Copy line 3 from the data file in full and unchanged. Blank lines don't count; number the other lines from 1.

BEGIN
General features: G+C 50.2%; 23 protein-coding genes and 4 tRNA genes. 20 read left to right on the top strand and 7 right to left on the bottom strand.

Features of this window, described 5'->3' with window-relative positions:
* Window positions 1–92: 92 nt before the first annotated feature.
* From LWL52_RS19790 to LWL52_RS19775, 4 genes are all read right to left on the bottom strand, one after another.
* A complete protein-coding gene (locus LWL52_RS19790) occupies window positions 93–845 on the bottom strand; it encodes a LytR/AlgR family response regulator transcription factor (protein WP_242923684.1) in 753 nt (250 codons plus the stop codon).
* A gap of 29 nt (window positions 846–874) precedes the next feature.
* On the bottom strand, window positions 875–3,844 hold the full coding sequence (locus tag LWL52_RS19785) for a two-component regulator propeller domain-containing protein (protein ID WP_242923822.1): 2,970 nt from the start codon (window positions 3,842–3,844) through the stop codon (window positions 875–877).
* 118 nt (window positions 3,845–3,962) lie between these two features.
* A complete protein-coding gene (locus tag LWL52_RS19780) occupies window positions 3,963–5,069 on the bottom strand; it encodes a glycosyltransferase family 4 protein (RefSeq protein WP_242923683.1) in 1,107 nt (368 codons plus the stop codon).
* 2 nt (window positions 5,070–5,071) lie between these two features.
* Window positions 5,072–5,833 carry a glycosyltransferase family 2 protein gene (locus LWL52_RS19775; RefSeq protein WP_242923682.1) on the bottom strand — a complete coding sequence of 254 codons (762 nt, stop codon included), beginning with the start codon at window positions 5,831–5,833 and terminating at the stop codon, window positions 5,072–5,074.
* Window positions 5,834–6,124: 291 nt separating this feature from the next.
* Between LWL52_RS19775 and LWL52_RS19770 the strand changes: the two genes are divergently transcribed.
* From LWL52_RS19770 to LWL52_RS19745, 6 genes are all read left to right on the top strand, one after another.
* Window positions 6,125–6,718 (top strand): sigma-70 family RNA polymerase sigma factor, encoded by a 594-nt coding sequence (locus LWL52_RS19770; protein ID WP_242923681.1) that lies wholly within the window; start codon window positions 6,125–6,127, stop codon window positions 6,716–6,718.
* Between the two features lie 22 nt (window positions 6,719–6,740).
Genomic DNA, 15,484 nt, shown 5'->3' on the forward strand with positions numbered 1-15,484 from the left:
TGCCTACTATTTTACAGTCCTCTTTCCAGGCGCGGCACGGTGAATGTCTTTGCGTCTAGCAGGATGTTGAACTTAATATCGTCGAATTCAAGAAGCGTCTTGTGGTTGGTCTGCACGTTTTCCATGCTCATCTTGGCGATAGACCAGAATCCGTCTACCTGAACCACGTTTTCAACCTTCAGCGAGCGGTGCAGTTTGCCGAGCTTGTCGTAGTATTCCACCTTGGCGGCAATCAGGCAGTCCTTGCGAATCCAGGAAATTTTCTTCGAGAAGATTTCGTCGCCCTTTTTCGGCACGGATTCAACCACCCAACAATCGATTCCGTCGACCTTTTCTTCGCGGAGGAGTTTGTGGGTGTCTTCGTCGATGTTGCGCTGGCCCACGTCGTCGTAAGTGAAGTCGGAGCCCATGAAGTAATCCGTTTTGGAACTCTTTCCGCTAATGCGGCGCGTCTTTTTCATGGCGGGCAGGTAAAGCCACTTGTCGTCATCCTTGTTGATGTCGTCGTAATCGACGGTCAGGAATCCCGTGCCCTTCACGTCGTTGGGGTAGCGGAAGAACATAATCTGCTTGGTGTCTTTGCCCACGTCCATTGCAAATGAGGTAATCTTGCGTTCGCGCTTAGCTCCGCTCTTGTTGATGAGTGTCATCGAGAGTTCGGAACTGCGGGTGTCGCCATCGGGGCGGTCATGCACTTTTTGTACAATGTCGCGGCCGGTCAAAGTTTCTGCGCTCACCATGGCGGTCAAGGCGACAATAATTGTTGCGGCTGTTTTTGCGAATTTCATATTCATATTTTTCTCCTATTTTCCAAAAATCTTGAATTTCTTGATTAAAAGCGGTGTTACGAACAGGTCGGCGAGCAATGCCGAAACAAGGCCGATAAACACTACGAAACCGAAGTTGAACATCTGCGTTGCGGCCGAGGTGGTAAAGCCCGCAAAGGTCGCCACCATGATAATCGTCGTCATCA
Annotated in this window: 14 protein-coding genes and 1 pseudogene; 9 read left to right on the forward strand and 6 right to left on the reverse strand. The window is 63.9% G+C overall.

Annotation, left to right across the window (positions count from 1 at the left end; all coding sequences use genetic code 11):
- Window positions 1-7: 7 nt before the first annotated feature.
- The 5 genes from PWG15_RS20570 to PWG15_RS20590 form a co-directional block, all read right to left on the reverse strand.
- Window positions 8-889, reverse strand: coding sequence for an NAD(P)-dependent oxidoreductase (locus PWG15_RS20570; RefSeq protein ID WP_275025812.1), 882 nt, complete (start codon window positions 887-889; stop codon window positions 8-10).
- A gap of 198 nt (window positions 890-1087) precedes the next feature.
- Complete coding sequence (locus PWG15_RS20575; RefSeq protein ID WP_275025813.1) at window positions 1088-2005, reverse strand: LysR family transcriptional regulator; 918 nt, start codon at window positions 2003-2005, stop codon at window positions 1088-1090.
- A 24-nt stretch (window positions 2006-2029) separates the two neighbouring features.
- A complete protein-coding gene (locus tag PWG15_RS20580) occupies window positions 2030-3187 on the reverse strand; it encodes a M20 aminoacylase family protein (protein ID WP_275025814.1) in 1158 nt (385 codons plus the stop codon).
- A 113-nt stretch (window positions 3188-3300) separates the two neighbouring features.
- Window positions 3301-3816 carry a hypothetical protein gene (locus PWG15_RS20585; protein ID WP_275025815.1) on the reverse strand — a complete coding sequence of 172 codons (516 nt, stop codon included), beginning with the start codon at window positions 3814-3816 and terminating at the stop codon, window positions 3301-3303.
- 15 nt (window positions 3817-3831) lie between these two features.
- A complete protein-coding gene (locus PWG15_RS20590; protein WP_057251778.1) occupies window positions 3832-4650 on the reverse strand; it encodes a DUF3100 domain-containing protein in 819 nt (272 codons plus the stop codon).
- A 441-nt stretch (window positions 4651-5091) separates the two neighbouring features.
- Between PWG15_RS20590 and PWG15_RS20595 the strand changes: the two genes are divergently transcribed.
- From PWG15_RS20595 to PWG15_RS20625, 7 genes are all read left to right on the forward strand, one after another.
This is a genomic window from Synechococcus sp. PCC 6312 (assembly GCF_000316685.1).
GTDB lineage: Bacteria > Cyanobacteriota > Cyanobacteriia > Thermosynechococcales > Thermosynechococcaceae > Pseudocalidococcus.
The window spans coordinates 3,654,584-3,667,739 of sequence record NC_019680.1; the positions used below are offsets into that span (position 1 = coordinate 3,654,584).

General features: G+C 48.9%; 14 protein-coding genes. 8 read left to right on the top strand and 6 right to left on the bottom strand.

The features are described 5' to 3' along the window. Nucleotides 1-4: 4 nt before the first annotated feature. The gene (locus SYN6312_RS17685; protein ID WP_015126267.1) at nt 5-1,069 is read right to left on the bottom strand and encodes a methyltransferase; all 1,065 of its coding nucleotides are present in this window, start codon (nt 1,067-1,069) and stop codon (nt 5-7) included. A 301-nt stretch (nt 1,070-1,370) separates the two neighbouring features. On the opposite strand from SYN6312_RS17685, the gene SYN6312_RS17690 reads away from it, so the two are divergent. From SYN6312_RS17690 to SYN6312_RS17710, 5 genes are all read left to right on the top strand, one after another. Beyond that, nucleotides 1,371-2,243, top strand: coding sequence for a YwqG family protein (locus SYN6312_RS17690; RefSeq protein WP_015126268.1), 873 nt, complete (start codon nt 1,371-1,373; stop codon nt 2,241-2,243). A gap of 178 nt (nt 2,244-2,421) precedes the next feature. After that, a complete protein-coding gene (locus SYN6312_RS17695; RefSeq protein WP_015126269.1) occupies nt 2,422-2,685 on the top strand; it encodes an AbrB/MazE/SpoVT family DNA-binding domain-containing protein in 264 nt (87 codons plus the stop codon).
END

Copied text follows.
* Window positions 1–92: 92 nt before the first annotated feature.